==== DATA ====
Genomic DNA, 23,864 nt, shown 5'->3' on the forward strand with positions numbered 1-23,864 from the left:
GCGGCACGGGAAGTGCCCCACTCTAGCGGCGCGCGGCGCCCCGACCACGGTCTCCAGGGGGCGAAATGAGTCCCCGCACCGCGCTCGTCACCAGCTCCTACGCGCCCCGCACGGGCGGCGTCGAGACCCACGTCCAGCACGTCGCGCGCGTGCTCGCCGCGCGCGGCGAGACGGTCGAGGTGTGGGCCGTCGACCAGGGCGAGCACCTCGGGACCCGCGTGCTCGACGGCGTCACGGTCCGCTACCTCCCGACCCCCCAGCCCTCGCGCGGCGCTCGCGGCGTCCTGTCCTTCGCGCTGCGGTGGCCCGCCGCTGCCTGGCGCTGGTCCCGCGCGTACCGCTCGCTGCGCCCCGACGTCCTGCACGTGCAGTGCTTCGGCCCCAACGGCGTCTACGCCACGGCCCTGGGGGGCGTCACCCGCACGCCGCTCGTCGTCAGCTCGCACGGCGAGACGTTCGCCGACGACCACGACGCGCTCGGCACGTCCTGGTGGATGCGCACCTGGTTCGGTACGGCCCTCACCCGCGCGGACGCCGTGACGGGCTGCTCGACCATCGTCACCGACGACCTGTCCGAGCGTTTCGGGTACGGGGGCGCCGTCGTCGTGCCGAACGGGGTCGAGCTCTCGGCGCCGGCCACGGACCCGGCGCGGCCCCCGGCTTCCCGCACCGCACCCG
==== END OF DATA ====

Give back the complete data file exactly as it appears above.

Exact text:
Genomic DNA, 23,864 nt, shown 5'->3' on the forward strand with positions numbered 1-23,864 from the left:
GCGGCACGGGAAGTGCCCCACTCTAGCGGCGCGCGGCGCCCCGACCACGGTCTCCAGGGGGCGAAATGAGTCCCCGCACCGCGCTCGTCACCAGCTCCTACGCGCCCCGCACGGGCGGCGTCGAGACCCACGTCCAGCACGTCGCGCGCGTGCTCGCCGCGCGCGGCGAGACGGTCGAGGTGTGGGCCGTCGACCAGGGCGAGCACCTCGGGACCCGCGTGCTCGACGGCGTCACGGTCCGCTACCTCCCGACCCCCCAGCCCTCGCGCGGCGCTCGCGGCGTCCTGTCCTTCGCGCTGCGGTGGCCCGCCGCTGCCTGGCGCTGGTCCCGCGCGTACCGCTCGCTGCGCCCCGACGTCCTGCACGTGCAGTGCTTCGGCCCCAACGGCGTCTACGCCACGGCCCTGGGGGGCGTCACCCGCACGCCGCTCGTCGTCAGCTCGCACGGCGAGACGTTCGCCGACGACCACGACGCGCTCGGCACGTCCTGGTGGATGCGCACCTGGTTCGGTACGGCCCTCACCCGCGCGGACGCCGTGACGGGCTGCTCGACCATCGTCACCGACGACCTGTCCGAGCGTTTCGGGTACGGGGGCGCCGTCGTCGTGCCGAACGGGGTCGAGCTCTCGGCGCCGGCCACGGACCCGGCGCGGCCCCCGGCTTCCCGCACCGCACCCG